What Have I Done?


So, apparently if you feed one cat, it means you are feeding ALL the cats. Note to self, no more feeding the cats.

Garage Cat


With all this talk about getting ducks, and chickens, and having two dogs and a baby, one would think that the addition of a cat would be a natural next step. I mean, we have a few mice that sneak into the house, seems like a great idea. Well, that’s what most country folk would think… but I just can’t bring myself to do it. I’m a self-proclaimed dog lover.  I grew up with cats in the house and they had the most horrible habits of urinating where they wanted (more than one year my mom would pull out the cardboard boxes filled with Christmas ornaments only to find the cats had fouled them), and our cats were notorious for waiting until we had company for dinner before climbing up onto the china cabinet and projectile vomiting their dinner down the side of it, the whole time making a great dramatic scene of coughing, and gagging, leaving us and our guests with not much of an appetite.

We have a habit of leaving our garage door open for many reasons, extensive yard work, airing out or to unload groceries, but this has brought me to a great conundrum. We became the not-so-proud owners of a “garage cat”.  A little kitten, maybe a few months old, a dark tabby had scurried in and made our garage into a comfortable place to live. Of course each time we would peer into the garage, it would run away and hide, which meant it had not been handled much, or at all. It probably came from next door, the dairy farm with an abundance of cats with no names and an ever present litter of new kittens. I’m torn, since I’m an animal lover, but with fall here and winter fast approaching, a cat would need more space and love than a garage could offer, and the smell of a cat box, confined in our garage is not an appetizing thought….add in the cost of feeding the darn thing and I’m ready to chase the little thing out now.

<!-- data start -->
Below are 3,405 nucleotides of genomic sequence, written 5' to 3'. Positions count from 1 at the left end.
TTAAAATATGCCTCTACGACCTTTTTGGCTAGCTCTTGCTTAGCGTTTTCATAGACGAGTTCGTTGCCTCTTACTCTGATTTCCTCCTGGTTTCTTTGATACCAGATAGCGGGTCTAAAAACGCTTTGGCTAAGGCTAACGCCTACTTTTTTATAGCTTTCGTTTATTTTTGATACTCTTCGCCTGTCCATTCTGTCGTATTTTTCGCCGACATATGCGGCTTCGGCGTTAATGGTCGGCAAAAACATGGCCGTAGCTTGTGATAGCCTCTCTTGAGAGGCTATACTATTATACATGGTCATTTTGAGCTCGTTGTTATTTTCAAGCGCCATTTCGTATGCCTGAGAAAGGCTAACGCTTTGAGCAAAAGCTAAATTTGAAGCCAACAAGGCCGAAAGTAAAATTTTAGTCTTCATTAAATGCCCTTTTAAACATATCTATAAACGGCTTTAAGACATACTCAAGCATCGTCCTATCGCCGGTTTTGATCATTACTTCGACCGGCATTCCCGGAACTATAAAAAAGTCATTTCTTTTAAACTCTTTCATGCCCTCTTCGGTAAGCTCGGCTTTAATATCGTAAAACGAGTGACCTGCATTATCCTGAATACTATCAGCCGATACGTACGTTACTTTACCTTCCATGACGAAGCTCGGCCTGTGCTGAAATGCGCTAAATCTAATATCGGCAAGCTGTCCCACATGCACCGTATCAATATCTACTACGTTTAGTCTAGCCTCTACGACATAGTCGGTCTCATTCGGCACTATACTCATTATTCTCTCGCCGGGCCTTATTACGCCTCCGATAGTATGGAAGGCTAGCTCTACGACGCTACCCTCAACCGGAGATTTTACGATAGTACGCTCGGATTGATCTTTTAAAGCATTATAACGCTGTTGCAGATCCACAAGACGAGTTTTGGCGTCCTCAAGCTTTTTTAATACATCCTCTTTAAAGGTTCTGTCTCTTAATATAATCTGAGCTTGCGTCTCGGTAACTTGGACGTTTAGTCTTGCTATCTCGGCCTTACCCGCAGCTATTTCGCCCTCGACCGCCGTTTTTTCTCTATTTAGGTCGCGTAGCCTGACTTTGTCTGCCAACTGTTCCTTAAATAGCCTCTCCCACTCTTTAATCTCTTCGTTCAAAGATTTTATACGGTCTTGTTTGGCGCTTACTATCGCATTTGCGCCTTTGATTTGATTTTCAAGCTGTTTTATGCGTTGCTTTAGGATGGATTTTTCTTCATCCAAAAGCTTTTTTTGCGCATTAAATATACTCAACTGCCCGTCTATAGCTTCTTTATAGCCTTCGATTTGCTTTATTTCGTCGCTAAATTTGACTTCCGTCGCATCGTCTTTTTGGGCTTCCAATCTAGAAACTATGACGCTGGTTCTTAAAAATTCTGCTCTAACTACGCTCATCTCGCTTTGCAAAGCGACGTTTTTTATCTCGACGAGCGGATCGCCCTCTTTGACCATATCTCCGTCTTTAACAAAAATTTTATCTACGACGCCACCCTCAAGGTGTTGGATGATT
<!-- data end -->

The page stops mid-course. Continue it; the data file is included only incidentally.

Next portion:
My greatest mistake was leaving a bowl of dog kibble, a bowl of milk and a box with a towel in it.  A hungry lonely animal pulls at my heart strings to be sure, but this all meant that the kitten was less likely to leave.  For a week I left the garage door open hoping it would wander away, but each day I would refresh the water, add more food and search for the garage cat in hopes of catching a glimpse.

Today, with the garage door open, I went out to get something from the freezer and saw the tip of the kitten’s tail head out the door. I quickly leapt back into the house and hit the auto close button on the garage door. I felt triumphant and then a sudden wave of guilt. I went back inside and made a mash of cat food (yes I broke down and bought a few jars) and dog food kibble and placed it on my front porch.

Reality is this… our dogs want to kill the thing, and even when it sits on our front porch, our dogs go absolutely crazy, pacing the house, huffing and running out in the yard to find a way to get to the front yard to dispatch the intruder. We also have no extra money, for spay/neuter, for food, for flea meds etc. And memories of vomiting cats and poop treasures under the couch reminds me that it’s better we don’t have a cat.  It can live on my front porch, or wander back to the farm, but it won’t be welcome in my house (says me and the dogs).  Hubby is a bit sad with my decision but I am certain than in the dead of winter, the smell of a cat in the garage would make him regret having a soft heart.